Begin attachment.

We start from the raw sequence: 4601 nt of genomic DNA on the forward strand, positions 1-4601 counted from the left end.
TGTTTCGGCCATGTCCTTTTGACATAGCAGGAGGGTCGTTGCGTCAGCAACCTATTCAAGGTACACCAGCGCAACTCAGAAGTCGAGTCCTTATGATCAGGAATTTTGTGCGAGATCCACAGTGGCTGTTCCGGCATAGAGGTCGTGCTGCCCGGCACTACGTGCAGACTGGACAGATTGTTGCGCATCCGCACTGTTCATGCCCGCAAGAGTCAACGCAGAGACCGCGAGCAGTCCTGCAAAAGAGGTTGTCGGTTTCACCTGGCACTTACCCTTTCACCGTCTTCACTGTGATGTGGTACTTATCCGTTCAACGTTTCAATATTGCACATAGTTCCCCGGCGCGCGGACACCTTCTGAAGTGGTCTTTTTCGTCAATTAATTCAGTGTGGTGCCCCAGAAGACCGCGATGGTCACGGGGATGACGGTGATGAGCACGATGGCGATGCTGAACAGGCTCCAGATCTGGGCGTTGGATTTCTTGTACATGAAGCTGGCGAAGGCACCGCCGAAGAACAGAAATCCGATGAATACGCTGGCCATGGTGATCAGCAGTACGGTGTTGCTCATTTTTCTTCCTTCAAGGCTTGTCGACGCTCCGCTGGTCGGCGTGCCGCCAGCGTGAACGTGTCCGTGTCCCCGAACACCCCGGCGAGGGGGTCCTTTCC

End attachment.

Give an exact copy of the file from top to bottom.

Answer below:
We start from the raw sequence: 4601 nt of genomic DNA on the forward strand, positions 1-4601 counted from the left end.
TGTTTCGGCCATGTCCTTTTGACATAGCAGGAGGGTCGTTGCGTCAGCAACCTATTCAAGGTACACCAGCGCAACTCAGAAGTCGAGTCCTTATGATCAGGAATTTTGTGCGAGATCCACAGTGGCTGTTCCGGCATAGAGGTCGTGCTGCCCGGCACTACGTGCAGACTGGACAGATTGTTGCGCATCCGCACTGTTCATGCCCGCAAGAGTCAACGCAGAGACCGCGAGCAGTCCTGCAAAAGAGGTTGTCGGTTTCACCTGGCACTTACCCTTTCACCGTCTTCACTGTGATGTGGTACTTATCCGTTCAACGTTTCAATATTGCACATAGTTCCCCGGCGCGCGGACACCTTCTGAAGTGGTCTTTTTCGTCAATTAATTCAGTGTGGTGCCCCAGAAGACCGCGATGGTCACGGGGATGACGGTGATGAGCACGATGGCGATGCTGAACAGGCTCCAGATCTGGGCGTTGGATTTCTTGTACATGAAGCTGGCGAAGGCACCGCCGAAGAACAGAAATCCGATGAATACGCTGGCCATGGTGATCAGCAGTACGGTGTTGCTCATTTTTCTTCCTTCAAGGCTTGTCGACGCTCCGCTGGTCGGCGTGCCGCCAGCGTGAACGTGTCCGTGTCCCCGAACACCCCGGCGAGGGGGTCCTTTCC